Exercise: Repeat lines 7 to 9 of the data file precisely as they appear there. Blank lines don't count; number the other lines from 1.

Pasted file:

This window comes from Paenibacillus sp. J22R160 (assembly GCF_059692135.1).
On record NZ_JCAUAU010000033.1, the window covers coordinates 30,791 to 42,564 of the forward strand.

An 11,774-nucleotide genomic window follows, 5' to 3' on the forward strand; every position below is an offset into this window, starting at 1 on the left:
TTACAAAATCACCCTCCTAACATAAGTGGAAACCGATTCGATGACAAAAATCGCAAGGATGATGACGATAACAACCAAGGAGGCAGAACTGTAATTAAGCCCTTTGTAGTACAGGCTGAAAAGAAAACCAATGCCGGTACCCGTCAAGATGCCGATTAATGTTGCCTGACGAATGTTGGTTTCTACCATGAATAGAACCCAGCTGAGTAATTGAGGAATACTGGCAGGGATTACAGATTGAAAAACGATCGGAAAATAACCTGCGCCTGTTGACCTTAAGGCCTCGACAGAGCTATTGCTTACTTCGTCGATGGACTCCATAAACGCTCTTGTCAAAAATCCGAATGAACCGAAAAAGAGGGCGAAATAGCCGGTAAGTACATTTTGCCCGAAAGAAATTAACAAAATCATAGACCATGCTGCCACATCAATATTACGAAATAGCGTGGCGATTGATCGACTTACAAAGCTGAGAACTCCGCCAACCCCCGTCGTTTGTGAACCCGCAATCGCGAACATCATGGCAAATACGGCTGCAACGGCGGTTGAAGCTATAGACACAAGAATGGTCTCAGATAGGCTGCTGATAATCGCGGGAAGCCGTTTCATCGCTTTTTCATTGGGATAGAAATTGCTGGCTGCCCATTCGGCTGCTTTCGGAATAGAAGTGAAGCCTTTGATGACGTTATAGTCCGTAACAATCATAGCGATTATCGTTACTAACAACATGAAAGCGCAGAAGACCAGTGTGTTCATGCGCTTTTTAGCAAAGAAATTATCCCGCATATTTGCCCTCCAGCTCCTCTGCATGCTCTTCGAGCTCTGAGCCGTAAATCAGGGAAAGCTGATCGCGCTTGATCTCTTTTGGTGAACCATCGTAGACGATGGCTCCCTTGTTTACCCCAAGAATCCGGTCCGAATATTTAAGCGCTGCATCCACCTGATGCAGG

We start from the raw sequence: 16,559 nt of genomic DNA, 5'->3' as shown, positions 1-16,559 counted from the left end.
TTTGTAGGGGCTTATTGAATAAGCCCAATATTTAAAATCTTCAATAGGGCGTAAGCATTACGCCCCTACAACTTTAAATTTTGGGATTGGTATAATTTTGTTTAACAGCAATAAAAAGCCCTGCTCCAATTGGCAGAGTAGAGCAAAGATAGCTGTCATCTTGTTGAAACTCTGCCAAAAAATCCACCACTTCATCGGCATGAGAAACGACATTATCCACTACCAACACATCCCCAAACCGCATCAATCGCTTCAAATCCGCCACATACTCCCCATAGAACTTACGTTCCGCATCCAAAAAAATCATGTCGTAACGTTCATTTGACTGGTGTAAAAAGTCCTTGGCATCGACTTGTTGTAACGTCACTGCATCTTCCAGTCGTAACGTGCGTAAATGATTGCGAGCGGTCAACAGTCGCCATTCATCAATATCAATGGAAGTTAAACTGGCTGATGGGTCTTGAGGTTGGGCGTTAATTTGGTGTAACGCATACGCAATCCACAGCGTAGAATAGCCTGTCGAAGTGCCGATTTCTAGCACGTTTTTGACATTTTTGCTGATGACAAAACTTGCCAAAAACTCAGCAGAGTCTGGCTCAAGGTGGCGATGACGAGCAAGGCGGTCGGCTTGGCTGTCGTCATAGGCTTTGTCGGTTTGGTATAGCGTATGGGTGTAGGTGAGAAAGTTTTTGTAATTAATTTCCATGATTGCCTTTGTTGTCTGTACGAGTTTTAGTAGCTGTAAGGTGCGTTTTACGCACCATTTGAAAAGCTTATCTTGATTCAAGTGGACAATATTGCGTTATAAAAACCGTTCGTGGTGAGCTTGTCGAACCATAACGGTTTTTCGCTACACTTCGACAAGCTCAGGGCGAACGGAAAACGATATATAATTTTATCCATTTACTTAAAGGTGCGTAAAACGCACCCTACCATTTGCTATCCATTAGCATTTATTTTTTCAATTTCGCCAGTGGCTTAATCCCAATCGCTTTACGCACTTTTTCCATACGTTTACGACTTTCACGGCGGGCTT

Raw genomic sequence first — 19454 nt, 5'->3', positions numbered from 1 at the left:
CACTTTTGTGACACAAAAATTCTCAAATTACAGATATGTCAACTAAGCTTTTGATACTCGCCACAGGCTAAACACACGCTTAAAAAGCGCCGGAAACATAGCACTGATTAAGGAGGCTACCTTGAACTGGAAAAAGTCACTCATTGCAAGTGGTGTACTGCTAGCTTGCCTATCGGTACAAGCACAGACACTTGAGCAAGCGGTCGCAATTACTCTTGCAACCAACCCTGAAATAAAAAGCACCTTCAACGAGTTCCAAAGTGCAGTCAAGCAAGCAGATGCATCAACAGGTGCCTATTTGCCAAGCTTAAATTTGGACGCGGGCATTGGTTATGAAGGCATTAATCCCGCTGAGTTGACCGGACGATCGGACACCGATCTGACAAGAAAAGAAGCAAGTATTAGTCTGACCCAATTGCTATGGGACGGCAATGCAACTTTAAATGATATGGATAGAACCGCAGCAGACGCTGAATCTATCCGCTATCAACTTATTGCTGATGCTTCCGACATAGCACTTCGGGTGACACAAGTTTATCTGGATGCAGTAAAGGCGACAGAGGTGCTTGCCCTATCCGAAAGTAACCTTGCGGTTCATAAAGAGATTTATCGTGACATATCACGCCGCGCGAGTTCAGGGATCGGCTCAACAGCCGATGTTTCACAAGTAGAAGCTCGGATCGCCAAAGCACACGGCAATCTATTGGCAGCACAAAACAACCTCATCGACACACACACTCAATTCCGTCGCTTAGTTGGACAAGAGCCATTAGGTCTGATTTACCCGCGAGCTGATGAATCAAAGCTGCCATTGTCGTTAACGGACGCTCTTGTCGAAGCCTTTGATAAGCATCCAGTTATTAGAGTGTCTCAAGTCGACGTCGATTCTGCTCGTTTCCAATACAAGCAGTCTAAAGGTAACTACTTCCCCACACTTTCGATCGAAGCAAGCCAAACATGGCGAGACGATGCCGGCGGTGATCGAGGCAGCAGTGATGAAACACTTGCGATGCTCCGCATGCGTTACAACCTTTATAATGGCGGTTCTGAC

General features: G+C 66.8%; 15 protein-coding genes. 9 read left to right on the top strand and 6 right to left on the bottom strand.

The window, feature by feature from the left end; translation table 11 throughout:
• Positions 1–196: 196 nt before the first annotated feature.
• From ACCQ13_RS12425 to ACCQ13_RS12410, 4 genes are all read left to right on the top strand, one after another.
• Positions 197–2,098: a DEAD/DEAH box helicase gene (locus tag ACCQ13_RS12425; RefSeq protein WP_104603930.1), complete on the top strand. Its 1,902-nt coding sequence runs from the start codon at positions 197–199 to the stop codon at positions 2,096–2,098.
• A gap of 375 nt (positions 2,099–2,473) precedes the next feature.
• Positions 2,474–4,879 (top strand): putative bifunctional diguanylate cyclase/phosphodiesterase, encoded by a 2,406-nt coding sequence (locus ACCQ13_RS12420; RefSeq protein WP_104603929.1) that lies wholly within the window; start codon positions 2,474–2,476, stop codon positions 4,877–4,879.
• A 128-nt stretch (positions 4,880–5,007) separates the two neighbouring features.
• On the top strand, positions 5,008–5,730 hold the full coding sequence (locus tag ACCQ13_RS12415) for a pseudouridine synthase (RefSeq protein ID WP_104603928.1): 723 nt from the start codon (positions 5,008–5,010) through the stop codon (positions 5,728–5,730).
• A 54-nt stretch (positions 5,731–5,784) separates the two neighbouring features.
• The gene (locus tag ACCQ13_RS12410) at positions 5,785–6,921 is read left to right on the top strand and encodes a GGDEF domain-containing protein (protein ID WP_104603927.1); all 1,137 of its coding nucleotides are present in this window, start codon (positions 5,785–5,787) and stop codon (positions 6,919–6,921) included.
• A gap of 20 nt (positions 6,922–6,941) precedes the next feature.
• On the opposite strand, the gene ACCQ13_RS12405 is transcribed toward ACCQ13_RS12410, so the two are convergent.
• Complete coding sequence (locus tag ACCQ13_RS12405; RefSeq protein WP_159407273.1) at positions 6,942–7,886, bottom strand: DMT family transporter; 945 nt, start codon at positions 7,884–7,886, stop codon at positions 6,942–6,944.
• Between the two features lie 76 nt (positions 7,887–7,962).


Raw genomic sequence first — 19454 nt, 5'->3', positions numbered from 1 at the left:
CACTTTTGTGACACAAAAATTCTCAAATTACAGATATGTCAACTAAGCTTTTGATACTCGCCACAGGCTAAACACACGCTTAAAAAGCGCCGGAAACATAGCACTGATTAAGGAGGCTACCTTGAACTGGAAAAAGTCACTCATTGCAAGTGGTGTACTGCTAGCTTGCCTATCGGTACAAGCACAGACACTTGAGCAAGCGGTCGCAATTACTCTTGCAACCAACCCTGAAATAAAAAGCACCTTCAACGAGTTCCAAAGTGCAGTCAAGCAAGCAGATGCATCAACAGGTGCCTATTTGCCAAGCTTAAATTTGGACGCGGGCATTGGTTATGAAGGCATTAATCCCGCTGAGTTGACCGGACGATCGGACACCGATCTGACAAGAAAAGAAGCAAGTATTAGTCTGACCCAATTGCTATGGGACGGCAATGCAACTTTAAATGATATGGATAGAACCGCAGCAGACGCTGAATCTATCCGCTATCAACTTATTGCTGATGCTTCCGACATAGCACTTCGGGTGACACAAGTTTATCTGGATGCAGTAAAGGCGACAGAGGTGCTTGCCCTATCCGAAAGTAACCTTGCGGTTCATAAAGAGATTTATCGTGACATATCACGCCGCGCGAGTTCAGGGATCGGCTCAACAGCCGATGTTTCACAAGTAGAAGCTCGGATCGCCAAAGCACACGGCAATCTATTGGCAGCACAAAACAACCTCATCGACACACACACTCAATTCCGTCGCTTAGTTGGACAAGAGCCATTAGGTCTGATTTACCCGCGAGCTGATGAATCAAAGCTGCCATTGTCGTTAACGGACGCTCTTGTCGAAGCCTTTGATAAGCATCCAGTTATTAGAGTGTCTCAAGTCGACGTCGATTCTGCTCGTTTCCAATACAAGCAGTCTAAAGGTAACTACTTCCCCACACTTTCGATCGAAGCAAGCCAAACATGGCGAGACGATGCCGGCGGTGATCGAGGCAGCAGTGATGAAACACTTGCGATGCTCCGCATGCGTTACAACCTTTATAATGGCGGTTCTGAC

General features: G+C 66.8%; 15 protein-coding genes. 9 read left to right on the top strand and 6 right to left on the bottom strand.